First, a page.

Instead of overselling a role or haggling for the best pay, recruiters play a vital role as a conduit: someone who keeps the lines of communication open between the candidate and client when it comes to the nitty-gritty of remuneration.
But how do you talk about money while moving things forward, especially when salary expectations differ? Michael Simonyi, Principal Consultant at Davidson, and Mary Darke, Associate Director at Robert Walters, offer their top tips.
Know the salary package inside out
Before you talk about money with a candidate, make sure you know what the package offers – including the base salary, superannuation component and any benefits.
“These days, we’re approaching the talent about the opportunity rather than them applying,” says Simonyi.
“The more detail you have, the more credible you sound and the stronger position you are in.”
If you are unsure about what a package offers, Darke’s advice is to nail those details down with your client.
“That’s where a new recruiter can, at times, get a bit unstuck,” she says.
“Don’t be afraid to ask clients to break down all aspects of it, and to ask the question again throughout every stage of the recruitment process.”
Discuss money first
Don’t be afraid to talk about salary at the start of the recruitment process. Otherwise, says Simonyi, “you may invite problems down the track when everyone’s fallen in love with everyone, but then the money starts getting talked about and the love affair’s over because everybody’s not on the same page.”
It’s also important to confirm salary expectations at each stage of the process: for example, check with the client when putting together a shortlist of candidates, put it in writing when confirming an interview with the candidate.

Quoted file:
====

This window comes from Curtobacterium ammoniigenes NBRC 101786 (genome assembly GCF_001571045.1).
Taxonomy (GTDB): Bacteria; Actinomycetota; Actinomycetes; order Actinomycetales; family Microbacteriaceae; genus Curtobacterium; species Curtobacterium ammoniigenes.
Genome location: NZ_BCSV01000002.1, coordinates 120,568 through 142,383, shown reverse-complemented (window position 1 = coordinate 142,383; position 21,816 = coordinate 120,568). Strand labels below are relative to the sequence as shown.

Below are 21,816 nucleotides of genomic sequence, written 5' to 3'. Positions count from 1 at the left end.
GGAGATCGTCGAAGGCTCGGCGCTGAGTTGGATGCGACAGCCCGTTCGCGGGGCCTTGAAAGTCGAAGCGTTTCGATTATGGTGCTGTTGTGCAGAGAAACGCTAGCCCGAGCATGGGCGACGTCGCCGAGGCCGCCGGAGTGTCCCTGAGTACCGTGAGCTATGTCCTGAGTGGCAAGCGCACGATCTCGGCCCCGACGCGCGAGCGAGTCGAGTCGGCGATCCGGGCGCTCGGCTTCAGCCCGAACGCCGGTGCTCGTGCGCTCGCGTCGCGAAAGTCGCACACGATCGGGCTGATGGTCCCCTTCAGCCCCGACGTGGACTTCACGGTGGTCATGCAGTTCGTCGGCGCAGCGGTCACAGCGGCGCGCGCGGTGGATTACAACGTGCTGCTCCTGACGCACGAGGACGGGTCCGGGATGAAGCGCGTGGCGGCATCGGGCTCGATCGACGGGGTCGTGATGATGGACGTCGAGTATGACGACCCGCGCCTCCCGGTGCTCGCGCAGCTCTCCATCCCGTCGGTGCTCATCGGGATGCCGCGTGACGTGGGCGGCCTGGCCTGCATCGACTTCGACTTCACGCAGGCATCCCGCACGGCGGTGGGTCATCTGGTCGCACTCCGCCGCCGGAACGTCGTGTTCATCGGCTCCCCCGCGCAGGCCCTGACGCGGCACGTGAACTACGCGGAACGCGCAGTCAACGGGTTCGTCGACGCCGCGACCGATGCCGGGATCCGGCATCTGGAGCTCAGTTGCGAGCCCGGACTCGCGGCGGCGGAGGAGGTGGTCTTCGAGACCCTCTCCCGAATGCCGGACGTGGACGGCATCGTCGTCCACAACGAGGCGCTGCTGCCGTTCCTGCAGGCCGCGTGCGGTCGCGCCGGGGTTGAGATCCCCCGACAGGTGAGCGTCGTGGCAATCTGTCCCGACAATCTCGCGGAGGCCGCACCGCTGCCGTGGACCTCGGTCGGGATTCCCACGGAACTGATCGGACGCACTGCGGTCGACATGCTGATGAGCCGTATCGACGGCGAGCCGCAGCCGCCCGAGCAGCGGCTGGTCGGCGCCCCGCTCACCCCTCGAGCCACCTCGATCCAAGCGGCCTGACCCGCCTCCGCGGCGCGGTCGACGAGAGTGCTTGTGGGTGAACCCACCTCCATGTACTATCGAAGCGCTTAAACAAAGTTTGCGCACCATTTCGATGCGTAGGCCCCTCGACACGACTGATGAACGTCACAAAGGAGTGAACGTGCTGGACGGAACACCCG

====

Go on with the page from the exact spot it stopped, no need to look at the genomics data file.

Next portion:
“The letter of offer should really confirm the discussions that have happened both with the client and the successful candidate along the way,” says Simonyi.
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Educate both clients and candidates
Salary negotiations tend to run a lot smoother when both parties understand salary market rates. Clients often rely on recruiters for advice regarding what amount attracts the right calibre of talent, especially if haven’t gone to market with a role for some time. Similarly, giving candidates some market knowledge can help them set realistic expectations.
When giving advice, Darke says evidence-based data is best: “that includes case studies, scenario-based insights, salary surveys, salaries paid to candidates in similar roles in your network.”
Don’t make promises you can’t keep
Although it’s tempting to claim you can get a client over the line when it comes to money, it is best to be transparent rather than make promises you can’t keep.
“It’s not unheard of for recruiters to think, ‘I’ll be able to get the client up a few thousand dollars’, only to find that when they have the conversation with the client, that’s not going to happen,” says Simonyi.
“Don’t commit to anything you aren’t authorised to commit to.”
Remember the big picture
Even the most thorough recruiter can land a candidate and client whose salary expectations aren’t aligned. In such cases, says Darke, “explain to the candidate why the role is classified at the salary it’s paying; there could be several reasons. There also may be other benefits to the role like learning and development opportunities. Give them a picture of the overall package, and then give the candidate time to confirm if things are progressing, because there’s no point in overselling.”
As for the client, “if you feel the candidate has a lot to offer the role and their expectations are in line with the market, perhaps have a discussion with your client. There could be an option for a salary review after six months, or a short-term incentive based on mutually agreed-on KPIs,” says Darke.
“It’s about keeping those lines of communication open – both with candidates and clients.”